3 In 1984, AU moved 145 kilometres north to the town of Athabasca, where it could serve as an educational hub for the provinceʹs widely-distributed northern population. Satellite learning centres were established in Calgary and Edmonton, the two largest cities in Alberta, providing student services such as advising, computer labs, resource materials and examination centres. In 1985, the University adopted a mission statement to reflect its commitment to innovation, flexibility, excellence in teaching, research and scholarship, and service in the community. International development and building a base for public trust and private support were also emphasized. The mission was amended in 1999 to emphasize the Universityʹs growing national and international reach, extending far beyond its Alberta home. The Centre for Innovative Management In 1994, Athabasca University established the Centre for Innovative Management (CIM) in St. Albert, Alberta, a suburb of Edmonton. CIM was given an entrepreneurial mandate to launch the worldʹs first fully interactive, online Executive MBA program, and to make the program self-supporting. The programʹs tuition fees were to fully cover all operating expenses; the program would not receive government funding. CIM rose to the challenge. Its academic team developed a high-quality, academically challenging MBA program adapted for online delivery to students via Lotus Notes groupware. The student market was receptive, and the program drew 130 students in its first year. Today, the program has almost 1100 students enrolled, and its student satisfaction is such that internal surveys consistently indicate that most new students join the program because they were referred by a current AU MBA student or alumnus. The Athabasca online Executive MBA degree is similar in academic scope and rigour to those conferred by many traditional, residential based universities in North America. The word Executive in the degree name indicates that the admission requirements of the program include a work experience requirement in Athabascaʹs case, from three to ten years of managerial experience are required. The average AU EMBA student is 40 years old, and has nine years of managerial experience when entering the program. Almost all students work full time during their studies and over 60% receive financial support from their employer. CIM offers three EMBA program streams the general Executive MBA, which covers in-depth the overall management principles that apply to all organizations, plus an MBA in Information Technology Management and MBA in Project Management. The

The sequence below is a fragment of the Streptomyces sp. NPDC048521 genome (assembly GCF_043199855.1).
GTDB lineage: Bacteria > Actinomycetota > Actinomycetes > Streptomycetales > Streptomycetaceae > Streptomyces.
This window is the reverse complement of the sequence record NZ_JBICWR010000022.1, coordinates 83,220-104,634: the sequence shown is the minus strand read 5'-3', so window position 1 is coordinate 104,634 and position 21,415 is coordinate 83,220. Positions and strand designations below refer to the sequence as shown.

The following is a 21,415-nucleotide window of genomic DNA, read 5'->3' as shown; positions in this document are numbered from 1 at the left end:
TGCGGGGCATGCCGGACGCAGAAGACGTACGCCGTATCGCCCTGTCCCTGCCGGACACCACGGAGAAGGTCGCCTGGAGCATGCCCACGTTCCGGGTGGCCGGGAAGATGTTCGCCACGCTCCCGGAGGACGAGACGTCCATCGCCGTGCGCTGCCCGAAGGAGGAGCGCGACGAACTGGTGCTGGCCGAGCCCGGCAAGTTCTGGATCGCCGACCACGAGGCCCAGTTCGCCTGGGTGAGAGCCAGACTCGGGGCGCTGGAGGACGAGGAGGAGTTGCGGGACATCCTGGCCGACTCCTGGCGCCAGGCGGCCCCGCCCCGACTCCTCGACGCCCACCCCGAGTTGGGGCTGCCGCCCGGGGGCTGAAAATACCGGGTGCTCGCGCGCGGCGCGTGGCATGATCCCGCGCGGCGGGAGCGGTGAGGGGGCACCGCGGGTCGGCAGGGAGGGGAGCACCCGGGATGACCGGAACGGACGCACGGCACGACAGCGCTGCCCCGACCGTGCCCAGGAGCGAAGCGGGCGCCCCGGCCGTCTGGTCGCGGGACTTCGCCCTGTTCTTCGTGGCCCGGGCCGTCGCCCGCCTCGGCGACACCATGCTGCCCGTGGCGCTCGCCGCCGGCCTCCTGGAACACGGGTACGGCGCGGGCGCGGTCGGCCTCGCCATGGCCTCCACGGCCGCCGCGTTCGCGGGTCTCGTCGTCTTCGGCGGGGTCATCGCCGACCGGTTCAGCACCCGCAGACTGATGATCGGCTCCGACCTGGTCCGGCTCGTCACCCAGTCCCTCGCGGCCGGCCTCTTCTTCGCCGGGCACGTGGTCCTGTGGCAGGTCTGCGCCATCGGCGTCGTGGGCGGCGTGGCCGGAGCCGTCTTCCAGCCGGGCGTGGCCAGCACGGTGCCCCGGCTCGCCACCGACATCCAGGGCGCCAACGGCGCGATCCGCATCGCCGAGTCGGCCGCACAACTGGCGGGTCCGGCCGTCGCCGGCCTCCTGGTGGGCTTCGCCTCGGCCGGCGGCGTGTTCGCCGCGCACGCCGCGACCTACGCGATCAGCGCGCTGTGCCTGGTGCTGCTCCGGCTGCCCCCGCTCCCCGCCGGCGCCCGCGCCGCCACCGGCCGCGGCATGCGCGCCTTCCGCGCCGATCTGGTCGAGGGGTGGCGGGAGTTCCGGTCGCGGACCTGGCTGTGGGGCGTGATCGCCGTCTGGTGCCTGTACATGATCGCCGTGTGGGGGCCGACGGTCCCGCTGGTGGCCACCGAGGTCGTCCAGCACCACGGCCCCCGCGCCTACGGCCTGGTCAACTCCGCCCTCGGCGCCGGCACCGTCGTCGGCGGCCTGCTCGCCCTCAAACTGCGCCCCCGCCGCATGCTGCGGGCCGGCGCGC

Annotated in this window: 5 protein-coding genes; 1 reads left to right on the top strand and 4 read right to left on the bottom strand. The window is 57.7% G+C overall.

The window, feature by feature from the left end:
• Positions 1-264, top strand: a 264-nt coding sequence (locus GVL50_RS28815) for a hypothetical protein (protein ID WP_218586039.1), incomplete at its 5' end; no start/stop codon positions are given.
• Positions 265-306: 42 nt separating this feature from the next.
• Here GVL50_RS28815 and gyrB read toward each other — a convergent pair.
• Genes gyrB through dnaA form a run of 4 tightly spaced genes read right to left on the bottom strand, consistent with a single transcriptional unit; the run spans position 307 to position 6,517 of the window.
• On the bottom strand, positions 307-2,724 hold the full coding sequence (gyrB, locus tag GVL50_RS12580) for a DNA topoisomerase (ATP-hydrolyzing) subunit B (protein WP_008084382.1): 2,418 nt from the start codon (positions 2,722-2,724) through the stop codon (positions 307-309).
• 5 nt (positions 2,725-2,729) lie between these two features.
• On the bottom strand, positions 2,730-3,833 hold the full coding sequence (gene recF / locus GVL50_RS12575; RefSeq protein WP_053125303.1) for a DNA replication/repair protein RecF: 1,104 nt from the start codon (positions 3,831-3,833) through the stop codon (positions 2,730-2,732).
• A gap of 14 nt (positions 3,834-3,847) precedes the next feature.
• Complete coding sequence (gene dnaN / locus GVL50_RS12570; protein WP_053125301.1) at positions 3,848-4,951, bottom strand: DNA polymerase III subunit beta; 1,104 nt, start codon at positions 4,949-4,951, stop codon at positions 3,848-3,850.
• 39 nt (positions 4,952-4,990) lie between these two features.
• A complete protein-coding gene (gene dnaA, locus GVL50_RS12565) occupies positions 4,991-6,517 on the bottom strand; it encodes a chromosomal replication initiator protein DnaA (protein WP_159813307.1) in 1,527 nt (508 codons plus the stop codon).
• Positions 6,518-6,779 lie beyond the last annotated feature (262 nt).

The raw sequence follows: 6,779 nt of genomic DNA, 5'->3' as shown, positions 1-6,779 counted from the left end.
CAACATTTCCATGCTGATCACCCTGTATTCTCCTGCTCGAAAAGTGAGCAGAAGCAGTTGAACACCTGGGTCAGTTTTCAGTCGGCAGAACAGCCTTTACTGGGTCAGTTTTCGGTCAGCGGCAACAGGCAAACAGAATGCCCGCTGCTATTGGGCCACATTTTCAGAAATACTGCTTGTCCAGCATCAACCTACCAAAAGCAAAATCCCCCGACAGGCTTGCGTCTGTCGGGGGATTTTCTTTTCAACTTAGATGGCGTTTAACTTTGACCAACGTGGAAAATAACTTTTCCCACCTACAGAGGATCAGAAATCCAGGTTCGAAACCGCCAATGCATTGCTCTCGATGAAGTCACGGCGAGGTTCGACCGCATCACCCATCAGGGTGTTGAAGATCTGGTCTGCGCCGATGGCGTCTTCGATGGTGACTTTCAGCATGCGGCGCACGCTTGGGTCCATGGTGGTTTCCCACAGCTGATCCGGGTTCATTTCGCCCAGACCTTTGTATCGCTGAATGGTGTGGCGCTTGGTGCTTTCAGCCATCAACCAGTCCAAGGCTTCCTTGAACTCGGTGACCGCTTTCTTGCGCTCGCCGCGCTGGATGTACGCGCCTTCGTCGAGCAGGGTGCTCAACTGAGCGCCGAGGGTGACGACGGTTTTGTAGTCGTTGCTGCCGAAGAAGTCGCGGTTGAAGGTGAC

4 program structure (for all three programs) consists of 12 online courses each eight weeks in duration a one-week residential course made available in locations throughout Canada and Europe, and an Applied Project undertaken individually by each student on a subject related to their workplace. Most people take between two and two and a half years to complete the program, but are allowed up to six years. Course lecture notes, case studies, links to online libraries and group discussions are distributed through the Internet, though hard-copy textbooks are also couriered or mailed. The Athabasca University MBA has become well recognized in Canada as a highquality program that allows working professionals to obtain a masterʹs degree while still remaining in their workplace. Indeed, the Athabasca Executive MBA has been ranked #3 in Canada by Canadian Business (2001), within the top 75 Executive MBAs in the world by the Financial Times of London (2003), and consistently highly ranked by other internal and external surveys. COLLABORATIVE ONLINE LEARNING Individuals learn principally through interaction and dialogue with other learners (Haggerty, Schneberger, and Carr 2001:2). This philosophy permeates the learning methods employed in every course in the Athabasca University MBA program. In each online course, cohorts of eight to twelve students are linked to each other and to an academic coach by Lotus Notes software. The academic coach evaluates assignments and participation, but most importantly serves as a facilitator, guiding discussion points, encouraging dialogue, offering academic expertise, and helping students link theory with practice. All academic coaches are highly qualified in terms of academic background (minimum masterʹs degree, but most with PhDs) and business experience. Any given discussion provides students with an opportunity to experience the viewpoints of professionals from a variety of industries and employment roles as all students relate the issue at hand to their own organizations. If, for example, a course question requires analysis of a labour relations problem, the resulting discussion might include thoughts from a human resources professional in a large multinational company, a financial manager in a government ministry, a general manager in a small company, a police force sergeant, etc. each of whom would present a different perspective on the issue. It is this kind of discussion and analysis from several